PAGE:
Some companies can be reluctant divestors, as executives can choose to fix a strategic business problem with tactical solutions rather than quickly divesting and reinvesting. An upcoming PwC study on the value in divestitures found that timeliness in assessing portfolios and divestiture decision-making are crucial to value creation.

This will be a challenging mindset shift for executives, but a vital one if they are to capitalize on deal opportunities in 2023 as opportunistic and distressed M&A may provide unique investment opportunities. We expect a resurgence of supplier and retail consolidation to support deal activity in 2023. Headline deals will likely, however, continue to focus on transformational CASE assets, which remain highly competitive as the availability of dry power will likely drive continued heightened financial buyer interest in these highly sought-after assets.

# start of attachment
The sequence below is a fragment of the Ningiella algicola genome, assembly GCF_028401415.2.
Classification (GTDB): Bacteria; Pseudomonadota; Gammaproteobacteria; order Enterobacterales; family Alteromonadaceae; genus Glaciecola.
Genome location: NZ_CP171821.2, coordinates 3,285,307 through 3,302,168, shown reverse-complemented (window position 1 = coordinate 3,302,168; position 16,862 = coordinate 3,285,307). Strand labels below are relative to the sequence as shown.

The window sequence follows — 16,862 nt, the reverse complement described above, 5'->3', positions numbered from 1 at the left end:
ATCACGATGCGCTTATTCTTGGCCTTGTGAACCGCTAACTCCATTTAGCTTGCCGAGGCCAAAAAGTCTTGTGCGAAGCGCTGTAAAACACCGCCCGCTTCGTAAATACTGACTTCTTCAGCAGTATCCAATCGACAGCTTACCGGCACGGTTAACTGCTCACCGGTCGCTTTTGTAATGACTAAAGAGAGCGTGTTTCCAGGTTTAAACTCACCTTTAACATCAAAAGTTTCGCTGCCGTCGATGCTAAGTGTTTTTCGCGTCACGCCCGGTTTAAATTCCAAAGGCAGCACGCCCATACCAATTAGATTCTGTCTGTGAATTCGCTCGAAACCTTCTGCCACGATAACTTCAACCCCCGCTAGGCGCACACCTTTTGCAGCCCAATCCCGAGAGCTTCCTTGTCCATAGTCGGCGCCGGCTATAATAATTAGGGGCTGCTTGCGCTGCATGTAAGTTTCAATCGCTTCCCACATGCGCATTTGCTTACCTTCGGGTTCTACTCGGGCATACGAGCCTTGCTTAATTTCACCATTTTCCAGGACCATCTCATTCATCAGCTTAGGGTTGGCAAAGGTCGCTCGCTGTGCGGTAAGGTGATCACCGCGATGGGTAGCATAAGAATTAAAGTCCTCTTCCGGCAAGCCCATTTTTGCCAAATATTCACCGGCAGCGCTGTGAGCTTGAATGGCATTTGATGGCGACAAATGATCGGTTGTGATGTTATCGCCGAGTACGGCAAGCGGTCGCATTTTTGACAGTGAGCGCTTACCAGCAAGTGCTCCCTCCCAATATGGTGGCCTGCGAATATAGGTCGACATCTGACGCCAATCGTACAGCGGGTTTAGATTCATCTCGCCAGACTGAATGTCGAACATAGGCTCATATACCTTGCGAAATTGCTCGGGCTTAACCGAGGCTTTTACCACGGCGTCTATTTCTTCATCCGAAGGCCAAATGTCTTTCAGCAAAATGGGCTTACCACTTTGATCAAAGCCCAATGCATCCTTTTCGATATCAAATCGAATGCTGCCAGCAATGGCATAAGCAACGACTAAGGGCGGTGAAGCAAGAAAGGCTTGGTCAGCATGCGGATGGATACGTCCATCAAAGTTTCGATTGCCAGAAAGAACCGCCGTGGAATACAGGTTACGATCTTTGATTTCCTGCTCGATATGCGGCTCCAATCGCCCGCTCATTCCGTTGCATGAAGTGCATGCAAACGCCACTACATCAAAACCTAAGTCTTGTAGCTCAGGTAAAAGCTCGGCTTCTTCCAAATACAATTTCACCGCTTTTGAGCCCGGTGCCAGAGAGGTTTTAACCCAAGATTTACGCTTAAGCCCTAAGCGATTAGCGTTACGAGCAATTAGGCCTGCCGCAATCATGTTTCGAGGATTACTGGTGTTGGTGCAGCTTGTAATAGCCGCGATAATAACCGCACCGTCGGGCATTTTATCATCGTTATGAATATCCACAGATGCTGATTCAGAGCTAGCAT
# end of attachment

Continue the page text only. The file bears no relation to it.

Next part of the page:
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“Executives should take a hard look at their business. While deal fundamentals remain strong, executives will find growth alone is not sufficient in this challenging and rapidly changing environment. Acting quickly to divest non-core assets and reinvest will drive higher returns, even in an environment with higher capital cost and inflation.”

— Paul Elie, US automotive deals leader

Key deal drivers

Capital discipline

Following an historic 2021 deal market, buyers demonstrated a more controlled investment approach in 2022. Five of the top 10 deals were strategic acquisitions compared to only two of the top10 deals in 2021. Though we continue to see financial buyers and special purpose acquisition companies (SPAC) build out their investments in electric vehicles (EVs) and CASE technologies, strategic buyers returned to consolidation and growth through footprint expansion to capture value. As we move into 2023, accretive deals may become more challenging to find. Dealmakers will need to be diligent in how they weather macroeconomic factors, including looking internally at divestiture options to free up and reinvest capital into core operations.